Rent Funny Pages (2022)

3.0 of 5 from 142 ratings
1h 43min
Rent Funny Pages (aka Two Against Nature) Online DVD & Blu-ray Rental
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Synopsis:
Robert (Daniel Zolghadri) believes that to be an artist is to suffer. So, he gives up on his affluent Princeton upbringing and drops out of high school in favour of life in a stuffy New Jersey apartment to really commit himself to his art. Robert sustains his new lifestyle by working part-time at the comic store, and part-time at the office of a public defender. It is there he first meets Wallace (Matthew Maher), who, Robert finds out, once worked as a colour separator for the legendary Image Comics. Ignoring Wallace's borderline-deranged personality, Robert becomes besotted, leading him down a chaotic path of misadventures.
Actors:
, , Miles Emanuel, , , , , , Cleveland Thomas Jr., Rob M. Anderson, , Tony Hassini, , , Sylvia Michael Martinez, Shane Fleming, , , Charlie Judkins, Robert Cribbie
Directors:
Producers:
Sebastian Bear-McClard, Oscar Boyson, Ronald Bronstein, David Duque-Estrada, Benny Safdie, Josh Safdie
Writers:
Owen Kline
Aka:
Two Against Nature
Studio:
Curzon / Artificial Eye
Genres:
Comedy
BBFC:
Release Date:
12/12/2022
Run Time:
103 minutes
Languages:
English Dolby Digital 5.1, English LPCM Stereo
Subtitles:
English Hard of Hearing
DVD Regions:
Region 2
Formats:
Pal
Aspect Ratio:
Widescreen 1.85:1
Colour:
Colour
BBFC:
Release Date:
12/12/2022
Run Time:
106 minutes
Languages:
English DTS-HD Master Audio 5.1, English LPCM Stereo
Subtitles:
English Hard of Hearing
Formats:
Pal
Aspect Ratio:
Widescreen 1.85:1
Colour:
Colour
BLU-RAY Regions:
B

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Reviews (2) of Funny Pages

Highly skilled and original comedy - Funny Pages review by PD

Spoiler Alert
23/01/2023

Owen Kline's very enjoyable debut film is filled with people who look like they stepped right out of the underground comix his teenage protagonist, Robert (the totally convincing Daniel Zolghadri), reveres. There's Miles, Robert’s mild-mannered best friend and a fellow aspiring comic-book artist who has a face like a moonscape of cystic acne, and frizzy, shoulder-length hair that frames him like a pair of old curtains; then there's Barry, an older man with whom Robert briefly shares an apartment, who has the crimson, permanently sweaty features of an old music-hall star who has somehow been transported to the 21st-century Trenton; and most importantly the highly volatile Wallace, the former Image Comics employee Robert hitches up to as a real professional despite Wallace’s protestations. Wallace is the most distinctive of all: superbly played by Matthew Maher, his ovoid head, combined with a constant look of suspicion, is a walking self-satire. With these absurd characters and various agonising situations, the film is often both very funny and beautifully excruciating.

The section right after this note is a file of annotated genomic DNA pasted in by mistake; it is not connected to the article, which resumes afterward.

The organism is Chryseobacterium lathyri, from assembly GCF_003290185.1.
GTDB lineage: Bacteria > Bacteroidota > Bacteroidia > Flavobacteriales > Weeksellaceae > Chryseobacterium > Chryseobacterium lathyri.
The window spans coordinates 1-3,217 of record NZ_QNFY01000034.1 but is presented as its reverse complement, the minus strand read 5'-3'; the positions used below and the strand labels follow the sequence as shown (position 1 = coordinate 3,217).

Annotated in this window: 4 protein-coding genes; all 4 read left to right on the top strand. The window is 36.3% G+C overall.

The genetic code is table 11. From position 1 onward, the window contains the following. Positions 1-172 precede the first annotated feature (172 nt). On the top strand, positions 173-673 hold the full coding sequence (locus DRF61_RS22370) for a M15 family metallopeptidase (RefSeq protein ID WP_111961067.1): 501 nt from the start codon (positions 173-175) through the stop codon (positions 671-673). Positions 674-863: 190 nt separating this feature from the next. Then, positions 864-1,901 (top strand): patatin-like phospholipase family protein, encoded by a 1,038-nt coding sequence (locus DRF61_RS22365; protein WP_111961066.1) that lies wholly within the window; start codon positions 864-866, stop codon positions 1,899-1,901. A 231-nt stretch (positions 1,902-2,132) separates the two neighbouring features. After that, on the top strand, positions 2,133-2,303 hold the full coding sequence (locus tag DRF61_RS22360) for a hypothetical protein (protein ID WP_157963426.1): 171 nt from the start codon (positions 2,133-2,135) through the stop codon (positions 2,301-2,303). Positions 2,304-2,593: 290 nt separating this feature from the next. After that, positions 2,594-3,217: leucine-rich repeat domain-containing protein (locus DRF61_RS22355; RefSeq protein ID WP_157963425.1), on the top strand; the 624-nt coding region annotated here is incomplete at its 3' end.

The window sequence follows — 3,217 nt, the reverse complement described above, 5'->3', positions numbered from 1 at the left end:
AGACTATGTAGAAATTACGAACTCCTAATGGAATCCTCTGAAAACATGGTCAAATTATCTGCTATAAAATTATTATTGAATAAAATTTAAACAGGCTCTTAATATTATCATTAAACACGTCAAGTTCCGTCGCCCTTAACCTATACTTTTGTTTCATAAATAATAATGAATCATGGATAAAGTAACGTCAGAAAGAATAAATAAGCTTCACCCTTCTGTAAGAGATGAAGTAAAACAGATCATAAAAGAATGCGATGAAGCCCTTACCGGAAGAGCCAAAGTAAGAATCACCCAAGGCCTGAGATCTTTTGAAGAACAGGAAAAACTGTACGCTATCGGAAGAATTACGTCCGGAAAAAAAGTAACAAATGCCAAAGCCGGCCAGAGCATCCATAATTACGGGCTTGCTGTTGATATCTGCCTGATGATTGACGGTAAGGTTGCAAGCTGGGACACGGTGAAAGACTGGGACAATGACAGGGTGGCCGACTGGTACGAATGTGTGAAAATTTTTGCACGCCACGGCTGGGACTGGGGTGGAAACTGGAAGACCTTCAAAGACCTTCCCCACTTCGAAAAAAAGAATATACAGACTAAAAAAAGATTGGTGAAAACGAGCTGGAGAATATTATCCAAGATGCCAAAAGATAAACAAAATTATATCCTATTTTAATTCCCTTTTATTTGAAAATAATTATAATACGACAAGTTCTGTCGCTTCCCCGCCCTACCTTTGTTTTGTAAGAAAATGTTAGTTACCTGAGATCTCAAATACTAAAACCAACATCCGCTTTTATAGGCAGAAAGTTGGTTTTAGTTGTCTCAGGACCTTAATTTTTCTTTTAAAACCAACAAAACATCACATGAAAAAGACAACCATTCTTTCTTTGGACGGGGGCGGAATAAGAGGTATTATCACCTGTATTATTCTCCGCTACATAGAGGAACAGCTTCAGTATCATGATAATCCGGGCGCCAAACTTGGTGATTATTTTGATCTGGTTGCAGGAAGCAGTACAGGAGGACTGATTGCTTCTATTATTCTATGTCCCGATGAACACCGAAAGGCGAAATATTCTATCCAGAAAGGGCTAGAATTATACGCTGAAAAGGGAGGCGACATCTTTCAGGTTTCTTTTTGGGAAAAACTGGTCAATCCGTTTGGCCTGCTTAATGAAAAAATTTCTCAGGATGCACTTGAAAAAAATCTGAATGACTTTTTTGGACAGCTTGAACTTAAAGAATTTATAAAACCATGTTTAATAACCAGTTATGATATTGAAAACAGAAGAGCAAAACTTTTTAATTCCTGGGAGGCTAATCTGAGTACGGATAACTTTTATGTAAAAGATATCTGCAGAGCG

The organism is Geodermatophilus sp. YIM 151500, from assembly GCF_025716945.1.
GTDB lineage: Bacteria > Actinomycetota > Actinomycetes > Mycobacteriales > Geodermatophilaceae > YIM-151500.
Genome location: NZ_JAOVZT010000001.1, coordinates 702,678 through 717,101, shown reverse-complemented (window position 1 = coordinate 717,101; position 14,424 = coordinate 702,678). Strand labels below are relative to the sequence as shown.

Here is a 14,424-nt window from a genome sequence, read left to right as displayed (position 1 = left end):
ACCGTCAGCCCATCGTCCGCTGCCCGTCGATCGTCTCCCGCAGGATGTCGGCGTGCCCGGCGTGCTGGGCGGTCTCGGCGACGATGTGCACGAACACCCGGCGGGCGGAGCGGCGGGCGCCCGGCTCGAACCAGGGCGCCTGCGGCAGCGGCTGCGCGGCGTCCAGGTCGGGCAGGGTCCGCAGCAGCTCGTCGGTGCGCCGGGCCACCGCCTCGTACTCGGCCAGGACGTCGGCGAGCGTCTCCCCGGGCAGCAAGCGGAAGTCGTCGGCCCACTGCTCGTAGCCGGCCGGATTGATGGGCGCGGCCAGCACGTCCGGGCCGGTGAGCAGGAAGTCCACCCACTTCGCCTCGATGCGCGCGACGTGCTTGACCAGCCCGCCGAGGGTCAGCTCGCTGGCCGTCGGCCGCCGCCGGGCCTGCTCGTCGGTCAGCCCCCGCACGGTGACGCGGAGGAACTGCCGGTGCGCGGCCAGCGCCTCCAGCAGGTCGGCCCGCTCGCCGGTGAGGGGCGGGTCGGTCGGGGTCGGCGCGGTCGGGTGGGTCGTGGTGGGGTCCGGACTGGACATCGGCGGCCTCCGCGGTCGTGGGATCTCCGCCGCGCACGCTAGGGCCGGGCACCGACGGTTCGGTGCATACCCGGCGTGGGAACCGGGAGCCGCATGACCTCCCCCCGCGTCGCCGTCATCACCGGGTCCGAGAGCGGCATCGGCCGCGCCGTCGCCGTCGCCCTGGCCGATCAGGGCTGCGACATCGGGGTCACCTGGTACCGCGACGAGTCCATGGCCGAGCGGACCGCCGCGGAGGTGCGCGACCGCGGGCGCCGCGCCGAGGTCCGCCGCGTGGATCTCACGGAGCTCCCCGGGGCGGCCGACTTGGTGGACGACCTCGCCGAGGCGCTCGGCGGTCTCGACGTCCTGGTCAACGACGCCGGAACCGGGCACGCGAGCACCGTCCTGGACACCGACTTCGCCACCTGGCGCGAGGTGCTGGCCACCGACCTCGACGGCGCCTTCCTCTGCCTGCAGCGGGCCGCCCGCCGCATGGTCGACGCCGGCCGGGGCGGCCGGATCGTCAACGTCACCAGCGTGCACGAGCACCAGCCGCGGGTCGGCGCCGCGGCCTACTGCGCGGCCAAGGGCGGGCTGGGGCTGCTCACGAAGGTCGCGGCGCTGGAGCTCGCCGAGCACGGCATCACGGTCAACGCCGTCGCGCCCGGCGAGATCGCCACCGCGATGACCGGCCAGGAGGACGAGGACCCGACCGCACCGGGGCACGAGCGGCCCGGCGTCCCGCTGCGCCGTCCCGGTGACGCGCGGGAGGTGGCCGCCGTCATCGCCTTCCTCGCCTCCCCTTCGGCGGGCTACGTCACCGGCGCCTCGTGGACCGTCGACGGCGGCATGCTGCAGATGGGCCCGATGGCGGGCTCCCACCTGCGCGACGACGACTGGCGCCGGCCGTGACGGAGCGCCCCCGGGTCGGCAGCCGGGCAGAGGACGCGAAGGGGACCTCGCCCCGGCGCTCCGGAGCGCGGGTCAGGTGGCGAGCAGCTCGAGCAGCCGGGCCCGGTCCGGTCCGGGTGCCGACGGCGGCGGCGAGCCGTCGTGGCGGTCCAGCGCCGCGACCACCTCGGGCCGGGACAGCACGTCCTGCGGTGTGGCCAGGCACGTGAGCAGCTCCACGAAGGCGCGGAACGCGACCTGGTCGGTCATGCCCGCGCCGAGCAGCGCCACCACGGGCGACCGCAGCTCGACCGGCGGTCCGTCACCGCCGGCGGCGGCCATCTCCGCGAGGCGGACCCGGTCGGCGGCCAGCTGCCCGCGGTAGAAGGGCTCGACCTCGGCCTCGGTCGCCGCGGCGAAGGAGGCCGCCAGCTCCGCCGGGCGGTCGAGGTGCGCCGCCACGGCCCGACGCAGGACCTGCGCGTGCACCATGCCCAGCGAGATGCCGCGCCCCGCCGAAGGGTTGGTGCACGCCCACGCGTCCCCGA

There's an awful lot of underdeveloped ideas, but the basic theme is someone eager to cast off his upper-middle-class existence for the squalor and struggle he sees as essential to artistic legitimacy, and the visual divide between its main character and the people he surrounds himself with serves as a constant reminder of that contrast. The idea of authenticity that so grips him comes from the artists Robert studies, but also from his teacher, Mr. Katano, who opens the film exhorting his mentee to embrace subversion and to skip college, lest it ruin him. Katano clearly oversees a kind of misfit sanctuary in school and in his own home, though he crosses a line in a deliberately weird first scene and suffers the consequences. As with Holden Caulfield, Robert is a moody, troubled teenager channelling his general angst into going off on his own, declaring to the exasperation of his Princeton parents his intentions to drop out of school (although, crucially, he quickly runs back home to them when the going gets rough). Kline’s got a lot of talent, and a readiness to lean into the peevishness of Robert’s naïve rebellion without overdoing it, but while his affection for the oddballs he puts on screen feels genuine, you get the feeling that he regards them as good material rather than real people, and a very contrived, messy final act doesn't help. Nevertheless, a highly skilled and original piece overall, and the very last couple of minutes are very effective.

0 out of 0 members found this review helpful.

Weird Comedy With Little Laughs - Funny Pages review by GI

Spoiler Alert
25/11/2023

Despite lots of accolades especially on the festival circuit I found this coming of age comedy to be excruciating and dull. It's dark, bizarre and mostly in bad taste to the extent that I couldn't find anything in it at all funny. Talented young graphic artist, Robert (Daniel Zolghadri) who longs to work in comic books shuns his comfortable life with his parents and heads off to squalor and an entourage of misfits on the idea that he has to suffer for his art! This brings him into contact with some truly disgusting people including the weird Miles (Matthew Maher) who he eventually takes home to his parents with disastrous results. As an indie comedy I'm sure this will have fans but it did nothing for me mainly because it dwelt far to hungrily on grotesques and nerds to the detriment of a decent story and script.

0 out of 0 members found this review helpful.

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